A load of old Balsam
Updated: Jul 21
Himalayan Balsam, Jac y Neidiwr (Impatiens glandulifera) is native to the Himalayas, and seems to have got its Latin name from the impatiently explosive ejection of its seeds. It is a tall annual, with pink to mauve helmet shaped flowers seen from July to October, the whole plant dies back after the first frost. Detailed information can be found here.
It's quite pretty so what's the problem?
It has invaded our river valleys, damp woodlands and ditches since it was first introduced in 1839. Across the UK it has spread at the rate of 645km2 per year (CABI), a little more than the entire area of the Pembrokeshire Coast National Park. It can grow in the shade and quickly reaches up to 2.5m, forming dense stands that suppress native plants and woodland regeneration, leaving bare soil in winter that is prone to erosion during heavy rains and floods. The ballistic seeds shoot up to 7m on release, and survive through all conditions for about 2 years. They are easily transported further afield; floated on river waters and hitching a lift in mud trapped in hooves, boots or tyres.
It is on Schedule 9 of the Wildlife and Countryside Act 1981, as such, it is an offence to plant or otherwise allow it to grow in the wild. Welsh Government. So cutting it down and moving it without due procedure, or dumping it in a stream would constitute an offence as it re-roots easily, as would taking seeds to plant elsewhere. However there is no obligation to eradicate this species from land or to report its presence to anyone.
But its good for bees isnt it?
They certainly seem to love it, but its like chocolate to them, and you can't eat chocolate all day. (Pers. Comm. Matt Tebbutt) It seems that bees get hooked on its readily available nectar and visit it in preference to native plants nearby. So the local species take a double-barrelled hit of reduced pollination and being out competed. The pollinators themselves have a reduced diversity of nutrients in their diet, which can affect their health and the stability of their populations (Vanbergen et al.).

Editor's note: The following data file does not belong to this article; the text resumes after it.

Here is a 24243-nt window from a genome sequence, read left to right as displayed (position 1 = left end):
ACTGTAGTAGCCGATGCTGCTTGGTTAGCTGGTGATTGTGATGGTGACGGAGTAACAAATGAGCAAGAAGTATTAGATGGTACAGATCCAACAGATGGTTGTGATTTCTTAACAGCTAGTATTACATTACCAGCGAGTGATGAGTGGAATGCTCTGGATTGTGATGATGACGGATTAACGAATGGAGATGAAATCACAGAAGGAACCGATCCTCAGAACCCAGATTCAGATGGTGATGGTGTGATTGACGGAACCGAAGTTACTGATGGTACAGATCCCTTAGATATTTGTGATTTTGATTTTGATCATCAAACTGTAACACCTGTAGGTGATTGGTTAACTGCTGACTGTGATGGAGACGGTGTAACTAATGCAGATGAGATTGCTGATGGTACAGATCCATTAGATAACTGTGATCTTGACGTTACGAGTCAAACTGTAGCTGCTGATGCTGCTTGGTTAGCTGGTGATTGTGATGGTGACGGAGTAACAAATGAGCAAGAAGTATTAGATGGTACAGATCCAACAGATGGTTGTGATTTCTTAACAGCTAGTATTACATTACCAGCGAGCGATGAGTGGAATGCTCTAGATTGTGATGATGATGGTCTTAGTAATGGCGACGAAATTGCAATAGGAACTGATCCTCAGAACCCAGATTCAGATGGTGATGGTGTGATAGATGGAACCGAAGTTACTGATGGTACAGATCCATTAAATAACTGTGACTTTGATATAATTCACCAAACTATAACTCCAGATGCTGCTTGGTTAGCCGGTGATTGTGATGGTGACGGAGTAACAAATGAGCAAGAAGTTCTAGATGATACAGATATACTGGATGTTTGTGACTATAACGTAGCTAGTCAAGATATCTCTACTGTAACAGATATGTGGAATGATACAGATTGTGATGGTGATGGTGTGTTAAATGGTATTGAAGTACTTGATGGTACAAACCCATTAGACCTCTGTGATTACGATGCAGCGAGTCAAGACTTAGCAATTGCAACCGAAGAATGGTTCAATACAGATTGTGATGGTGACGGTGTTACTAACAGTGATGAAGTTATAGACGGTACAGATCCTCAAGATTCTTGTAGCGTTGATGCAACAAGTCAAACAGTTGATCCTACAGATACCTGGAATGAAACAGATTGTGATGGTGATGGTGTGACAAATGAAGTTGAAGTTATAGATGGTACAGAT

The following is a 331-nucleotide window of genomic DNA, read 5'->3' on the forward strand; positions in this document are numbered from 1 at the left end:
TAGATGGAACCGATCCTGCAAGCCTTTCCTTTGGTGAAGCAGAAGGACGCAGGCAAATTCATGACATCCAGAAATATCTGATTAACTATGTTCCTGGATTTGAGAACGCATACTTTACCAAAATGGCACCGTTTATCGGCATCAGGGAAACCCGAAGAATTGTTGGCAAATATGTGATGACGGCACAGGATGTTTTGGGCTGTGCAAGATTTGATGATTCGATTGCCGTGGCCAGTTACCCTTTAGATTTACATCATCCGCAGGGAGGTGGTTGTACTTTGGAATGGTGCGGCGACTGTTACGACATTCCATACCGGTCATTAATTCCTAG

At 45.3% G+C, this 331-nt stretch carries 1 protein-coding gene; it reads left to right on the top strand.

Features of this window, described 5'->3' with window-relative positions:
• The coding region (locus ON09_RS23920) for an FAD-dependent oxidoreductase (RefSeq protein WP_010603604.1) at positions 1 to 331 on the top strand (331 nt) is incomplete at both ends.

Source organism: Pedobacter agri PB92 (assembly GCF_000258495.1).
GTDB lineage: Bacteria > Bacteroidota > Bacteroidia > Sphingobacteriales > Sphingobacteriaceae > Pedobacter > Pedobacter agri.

Some beekeepers comment that honey from areas of high balsam growth is less tasty or even has off tastes.
Well its got to be good for something, can we eat it or feed it to animals?
Yes to both, however harvesting is not encouraged as this can contaminate equipment and the collector, especially with seeds, and you could be committing an offence by removal of schedule 9 plant material off site.
There are foraging ideas for adding tasty flowers to salads and steaming the young stems to serve like asparagus, as well as eating the "nutty" seeds. Although the stems may be edible they contain high levels of calcium oxalate. This is leached out through cooking, but may accumulate if eaten frequently.
Grazing animals, especially cattle seem to enjoy it without ill effects. To the extent that you won't find it in grazed fields, and this has been used successfully as a method of control on suitable ground. Extra care needs to be taken when moving livestock from areas where balsam is growing to avoid spreading it on hooves or tyres.
But as its usually in woods or on river banks what other ways can we manage it?
There is excellent guidance on methods from the sites below, and a combination of methods is often the most effective.
I add below a few general principles gleaned from a conversation with Matt Tebbutt.
Get the landowners permission before venturing off the public right of way.
Start from the outside at a defendable edge, like the top of river catchment, a road, hard surfaced area, or grazed areas.
Large areas can be cut low when young with scythes, strimmers or flails. Clear brash & bramble the winter before to enable access. Follow up with pulling later in season.
It is important to avoid contaminating new areas by leaving cut/pulled plants on site, and scrubbing boots and tyres before leaving site. Detailed guidance on dealing with the arisings is contained in the links above.
Due to staggered germination expect to repeat management operations regularly for the first summer getting quicker and easier over time, follow up with monitoring and minimal works in year 2. Planting for habitat restoration may be possible at that stage.
Be aware of sensitive habitat for otters & doormice, and badgers (look for tracks) and nesting birds when planning clearance.
We are interested in assessing and managing himalayan balsam to improve habitat within our project area. If you would like to find out more, or get involved, then please feel free to contact us.